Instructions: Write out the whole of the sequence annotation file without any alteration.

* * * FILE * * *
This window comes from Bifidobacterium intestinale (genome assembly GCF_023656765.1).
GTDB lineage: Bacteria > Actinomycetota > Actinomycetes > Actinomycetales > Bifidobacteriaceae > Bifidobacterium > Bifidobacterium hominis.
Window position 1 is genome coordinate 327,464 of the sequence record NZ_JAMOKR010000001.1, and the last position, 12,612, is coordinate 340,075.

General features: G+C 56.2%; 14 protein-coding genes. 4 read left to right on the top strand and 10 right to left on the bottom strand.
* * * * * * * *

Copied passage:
This window comes from Bifidobacterium intestinale (genome assembly GCF_023656765.1).
GTDB lineage: Bacteria > Actinomycetota > Actinomycetes > Actinomycetales > Bifidobacteriaceae > Bifidobacterium > Bifidobacterium hominis.
Window position 1 is genome coordinate 327,464 of the sequence record NZ_JAMOKR010000001.1, and the last position, 12,612, is coordinate 340,075.

General features: G+C 56.2%; 14 protein-coding genes. 4 read left to right on the top strand and 10 right to left on the bottom strand.